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Commission OKs Sales Tax Hike For Hamilton County

Bill Rinehart
Hamilton County Commissioner Chris Monzel (left) lays out his opposition to the sales tax hike.

Hamilton County commissioners have approved a sales tax increase to deal with next year's budget shortfall. The two-tenths-of-a-cent hike will take effect in October as Hamilton County faces a $28 million deficit in 2019.

Commissioner Chris Monzel was the lone "no" vote on the board, citing "tax fatigue" among citizens. "We're hearing about a possible city of Cincinnati earnings tax, regarding their budget," he says. "With the property taxes increases that are due to reevaluation of a property, and senior services and library levies, and there's a potential SORTA sales or earnings tax brought out by citizens in the community."

Monzel recommended cutting spending and waiting to see if state aid increases next year. "It always seems to be easier to spend other people's money before you have to spend your own," he adds.

Commission President Todd Portune says another county sales tax ends in 2020, and that will take the overall rate below the current level. Voters approved a five-year, quarter-cent sales tax in 2014 to pay for the reconstruction of Union Terminal.

Monzel says this increase should have a sunset clause, but he did not make a formal proposal.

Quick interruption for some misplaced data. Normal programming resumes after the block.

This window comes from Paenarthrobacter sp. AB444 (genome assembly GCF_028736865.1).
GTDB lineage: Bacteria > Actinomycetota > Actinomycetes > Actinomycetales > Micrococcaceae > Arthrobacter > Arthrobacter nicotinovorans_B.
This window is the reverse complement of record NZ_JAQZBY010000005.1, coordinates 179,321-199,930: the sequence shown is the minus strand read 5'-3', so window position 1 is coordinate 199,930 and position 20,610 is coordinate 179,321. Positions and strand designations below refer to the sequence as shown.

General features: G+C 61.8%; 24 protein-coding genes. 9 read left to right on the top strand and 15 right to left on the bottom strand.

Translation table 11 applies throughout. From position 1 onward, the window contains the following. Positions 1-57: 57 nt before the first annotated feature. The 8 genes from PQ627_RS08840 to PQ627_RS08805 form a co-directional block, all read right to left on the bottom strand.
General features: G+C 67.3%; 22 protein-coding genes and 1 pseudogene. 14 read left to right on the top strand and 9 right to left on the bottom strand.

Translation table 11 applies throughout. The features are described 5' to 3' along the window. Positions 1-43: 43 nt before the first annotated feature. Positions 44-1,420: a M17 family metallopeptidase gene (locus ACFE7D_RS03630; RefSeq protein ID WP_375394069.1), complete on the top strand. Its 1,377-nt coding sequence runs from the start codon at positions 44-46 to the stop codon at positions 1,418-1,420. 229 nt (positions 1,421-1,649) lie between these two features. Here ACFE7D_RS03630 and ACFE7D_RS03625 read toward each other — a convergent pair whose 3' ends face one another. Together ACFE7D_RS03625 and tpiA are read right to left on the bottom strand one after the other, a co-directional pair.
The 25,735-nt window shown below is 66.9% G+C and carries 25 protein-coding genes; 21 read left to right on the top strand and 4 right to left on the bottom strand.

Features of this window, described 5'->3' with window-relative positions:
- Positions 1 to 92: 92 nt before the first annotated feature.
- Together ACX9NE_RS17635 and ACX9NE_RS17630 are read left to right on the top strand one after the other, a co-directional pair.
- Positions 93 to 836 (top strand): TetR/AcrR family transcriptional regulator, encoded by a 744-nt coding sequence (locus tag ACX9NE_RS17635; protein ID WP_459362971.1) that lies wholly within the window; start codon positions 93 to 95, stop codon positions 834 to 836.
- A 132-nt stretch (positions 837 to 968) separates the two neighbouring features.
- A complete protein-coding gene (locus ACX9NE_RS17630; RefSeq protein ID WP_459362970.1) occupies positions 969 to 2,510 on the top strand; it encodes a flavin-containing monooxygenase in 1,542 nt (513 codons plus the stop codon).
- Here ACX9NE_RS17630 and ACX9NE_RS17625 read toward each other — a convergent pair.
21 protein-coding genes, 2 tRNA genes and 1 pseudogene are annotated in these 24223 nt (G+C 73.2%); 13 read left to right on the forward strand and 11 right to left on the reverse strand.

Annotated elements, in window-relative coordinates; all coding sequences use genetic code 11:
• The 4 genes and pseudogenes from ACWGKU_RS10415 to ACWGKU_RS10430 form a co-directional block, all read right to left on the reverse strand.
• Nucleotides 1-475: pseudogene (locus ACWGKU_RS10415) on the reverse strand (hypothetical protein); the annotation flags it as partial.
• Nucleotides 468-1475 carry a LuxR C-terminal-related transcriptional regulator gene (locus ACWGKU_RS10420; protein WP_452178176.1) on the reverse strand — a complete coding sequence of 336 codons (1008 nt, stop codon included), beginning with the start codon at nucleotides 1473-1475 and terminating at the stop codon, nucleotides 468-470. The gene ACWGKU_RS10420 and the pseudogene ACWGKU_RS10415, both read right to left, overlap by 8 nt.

Commissioner Denise Driehaus says the amount of the county's budget deficit is very close to the amount of reduced state and federal funding. "The federal government and the state government, in my view, have shifted the tax burden to local communities," she says. "We could do the same thing. We could shift some of this burden to our local partners. I don't want to do that. The buck stops here."

Portune suggested shifting the burden would include higher 911 detail fees, higher property transfer taxes, and a reduction in the property tax rollback created to offset the stadium sales tax.

Driehaus also says the county can't rely on a change in state government leadership for more money. She says even if Ohio did restore the local government fund, it wouldn't cover the deficit, which has also been created in part by loss of Medicaid Managed Care sales tax and lagging state aid to the public defender's office.

Bill Rinehart started his radio career as a disc jockey in 1990. In 1994, he made the jump into journalism and has been reporting and delivering news on the radio ever since.